Jo wrote for money and Alcott wrote for money, to support their families. Would any man be criticized for doing that?

    Susan at her blog has a series of appreciative posts about the Clark book:


    • Nancy, thank you for the links! I have read your posts on Alcott and they are wonderful. It was so frustrating to read this review and sense that she understood so little about Alcott and American culture. It is a real disservice to this scholarly but readable book. I am reading it now, and it is fascinating.


  3. I find Little Women a great book because of its ambiguities – yes, one might argue that it’s unfair that the clever bookish girl doesn’t get the young rich handsome man who adores her, but ends up with a poor, older man – or one could say that Jo has a lucky escape from selfish, vain Laurie and a lucky find in Prof. Bauer, who values her for her mind and not her family, who pushes her to become a better writer, and who offers her a life of love and care for others. I’m going to have to read Clark’s book – but think I’ll skip Ellis’!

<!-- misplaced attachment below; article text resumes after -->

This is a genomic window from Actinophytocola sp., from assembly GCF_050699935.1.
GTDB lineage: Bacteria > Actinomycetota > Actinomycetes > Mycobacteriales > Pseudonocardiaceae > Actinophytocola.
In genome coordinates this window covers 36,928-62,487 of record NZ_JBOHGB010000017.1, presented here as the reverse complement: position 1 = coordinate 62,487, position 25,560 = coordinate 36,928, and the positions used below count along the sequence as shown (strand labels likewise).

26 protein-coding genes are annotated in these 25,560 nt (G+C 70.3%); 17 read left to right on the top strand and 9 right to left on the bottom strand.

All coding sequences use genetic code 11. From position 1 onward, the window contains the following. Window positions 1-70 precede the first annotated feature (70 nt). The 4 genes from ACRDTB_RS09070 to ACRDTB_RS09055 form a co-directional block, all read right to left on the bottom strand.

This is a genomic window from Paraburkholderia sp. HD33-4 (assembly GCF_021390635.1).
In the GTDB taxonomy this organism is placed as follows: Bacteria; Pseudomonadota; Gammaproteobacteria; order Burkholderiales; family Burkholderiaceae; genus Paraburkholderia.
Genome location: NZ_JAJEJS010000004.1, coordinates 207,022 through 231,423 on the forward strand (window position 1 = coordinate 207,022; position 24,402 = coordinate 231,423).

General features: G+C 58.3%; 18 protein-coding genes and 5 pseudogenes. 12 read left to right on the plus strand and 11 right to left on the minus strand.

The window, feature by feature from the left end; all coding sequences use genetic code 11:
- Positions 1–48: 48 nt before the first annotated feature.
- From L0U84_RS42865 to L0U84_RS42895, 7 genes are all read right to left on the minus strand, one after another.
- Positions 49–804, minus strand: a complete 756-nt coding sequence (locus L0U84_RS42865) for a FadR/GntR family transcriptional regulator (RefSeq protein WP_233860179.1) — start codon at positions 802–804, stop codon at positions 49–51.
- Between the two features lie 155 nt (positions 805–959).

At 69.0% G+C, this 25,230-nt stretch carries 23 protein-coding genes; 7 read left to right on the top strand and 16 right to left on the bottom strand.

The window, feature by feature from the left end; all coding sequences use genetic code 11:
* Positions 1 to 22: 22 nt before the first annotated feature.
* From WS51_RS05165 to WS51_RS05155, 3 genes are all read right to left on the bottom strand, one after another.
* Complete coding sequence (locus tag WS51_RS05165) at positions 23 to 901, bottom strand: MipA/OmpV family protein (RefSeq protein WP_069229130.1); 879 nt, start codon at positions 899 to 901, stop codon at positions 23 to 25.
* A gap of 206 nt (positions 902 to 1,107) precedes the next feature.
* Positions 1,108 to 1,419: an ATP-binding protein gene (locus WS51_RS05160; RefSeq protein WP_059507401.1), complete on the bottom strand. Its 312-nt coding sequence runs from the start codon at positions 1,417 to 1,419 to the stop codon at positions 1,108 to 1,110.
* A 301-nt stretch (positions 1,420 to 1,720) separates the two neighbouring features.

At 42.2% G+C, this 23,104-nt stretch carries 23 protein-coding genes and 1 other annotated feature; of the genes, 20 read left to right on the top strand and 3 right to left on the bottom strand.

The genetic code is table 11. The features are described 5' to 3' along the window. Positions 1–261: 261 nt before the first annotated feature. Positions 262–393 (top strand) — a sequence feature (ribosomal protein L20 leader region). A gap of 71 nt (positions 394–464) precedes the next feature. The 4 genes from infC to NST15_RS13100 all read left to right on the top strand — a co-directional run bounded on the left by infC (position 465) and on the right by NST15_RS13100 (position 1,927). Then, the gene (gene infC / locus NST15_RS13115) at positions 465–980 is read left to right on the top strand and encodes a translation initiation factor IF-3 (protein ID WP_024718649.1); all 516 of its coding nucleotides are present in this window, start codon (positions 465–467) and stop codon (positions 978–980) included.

• Catherine. I am reading Clark’s books and admire it very much indeed! I agree–I accepted it that Jo didn’t marry Laurie, and you are right: the life he offered would not have suited her. Alcott never married, and it makes sense she wouldn’t have settled for romance for Jo.


Leave a Reply

Fill in your details below or click an icon to log in: Logo

You are commenting using your account. Log Out /  Change )

Facebook photo

You are commenting using your Facebook account. Log Out /  Change )

Connecting to %s